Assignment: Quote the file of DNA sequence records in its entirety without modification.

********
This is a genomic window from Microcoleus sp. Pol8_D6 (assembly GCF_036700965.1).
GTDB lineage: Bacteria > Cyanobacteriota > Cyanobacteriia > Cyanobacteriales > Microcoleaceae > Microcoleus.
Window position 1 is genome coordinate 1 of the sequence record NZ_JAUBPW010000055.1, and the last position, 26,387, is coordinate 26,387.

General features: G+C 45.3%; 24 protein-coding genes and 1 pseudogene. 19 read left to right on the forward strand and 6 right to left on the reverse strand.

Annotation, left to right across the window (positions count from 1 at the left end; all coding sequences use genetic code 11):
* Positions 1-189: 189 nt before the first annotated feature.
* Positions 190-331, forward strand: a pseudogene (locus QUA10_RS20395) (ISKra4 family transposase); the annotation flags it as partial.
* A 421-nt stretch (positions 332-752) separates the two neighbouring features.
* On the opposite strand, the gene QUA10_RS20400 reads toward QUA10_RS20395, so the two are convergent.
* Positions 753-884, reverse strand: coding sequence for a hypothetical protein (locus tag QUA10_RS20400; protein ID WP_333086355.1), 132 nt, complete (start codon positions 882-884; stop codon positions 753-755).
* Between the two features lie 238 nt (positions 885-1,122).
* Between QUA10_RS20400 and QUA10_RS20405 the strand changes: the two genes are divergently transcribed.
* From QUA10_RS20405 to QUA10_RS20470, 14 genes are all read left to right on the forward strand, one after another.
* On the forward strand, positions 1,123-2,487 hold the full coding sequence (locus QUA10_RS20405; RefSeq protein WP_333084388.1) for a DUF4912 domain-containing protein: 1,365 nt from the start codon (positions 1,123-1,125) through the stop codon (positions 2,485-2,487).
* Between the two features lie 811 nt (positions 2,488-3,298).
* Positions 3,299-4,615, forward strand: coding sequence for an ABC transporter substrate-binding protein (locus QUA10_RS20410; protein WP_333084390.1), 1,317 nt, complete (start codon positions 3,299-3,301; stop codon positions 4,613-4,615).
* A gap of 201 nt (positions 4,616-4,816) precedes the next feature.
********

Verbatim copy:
This is a genomic window from Microcoleus sp. Pol8_D6 (assembly GCF_036700965.1).
GTDB lineage: Bacteria > Cyanobacteriota > Cyanobacteriia > Cyanobacteriales > Microcoleaceae > Microcoleus.
Window position 1 is genome coordinate 1 of the sequence record NZ_JAUBPW010000055.1, and the last position, 26,387, is coordinate 26,387.

General features: G+C 45.3%; 24 protein-coding genes and 1 pseudogene. 19 read left to right on the forward strand and 6 right to left on the reverse strand.

Annotation, left to right across the window (positions count from 1 at the left end; all coding sequences use genetic code 11):
* Positions 1-189: 189 nt before the first annotated feature.
* Positions 190-331, forward strand: a pseudogene (locus QUA10_RS20395) (ISKra4 family transposase); the annotation flags it as partial.
* A 421-nt stretch (positions 332-752) separates the two neighbouring features.
* On the opposite strand, the gene QUA10_RS20400 reads toward QUA10_RS20395, so the two are convergent.
* Positions 753-884, reverse strand: coding sequence for a hypothetical protein (locus tag QUA10_RS20400; protein ID WP_333086355.1), 132 nt, complete (start codon positions 882-884; stop codon positions 753-755).
* Between the two features lie 238 nt (positions 885-1,122).
* Between QUA10_RS20400 and QUA10_RS20405 the strand changes: the two genes are divergently transcribed.
* From QUA10_RS20405 to QUA10_RS20470, 14 genes are all read left to right on the forward strand, one after another.
* On the forward strand, positions 1,123-2,487 hold the full coding sequence (locus QUA10_RS20405; RefSeq protein WP_333084388.1) for a DUF4912 domain-containing protein: 1,365 nt from the start codon (positions 1,123-1,125) through the stop codon (positions 2,485-2,487).
* Between the two features lie 811 nt (positions 2,488-3,298).
* Positions 3,299-4,615, forward strand: coding sequence for an ABC transporter substrate-binding protein (locus QUA10_RS20410; protein WP_333084390.1), 1,317 nt, complete (start codon positions 3,299-3,301; stop codon positions 4,613-4,615).
* A gap of 201 nt (positions 4,616-4,816) precedes the next feature.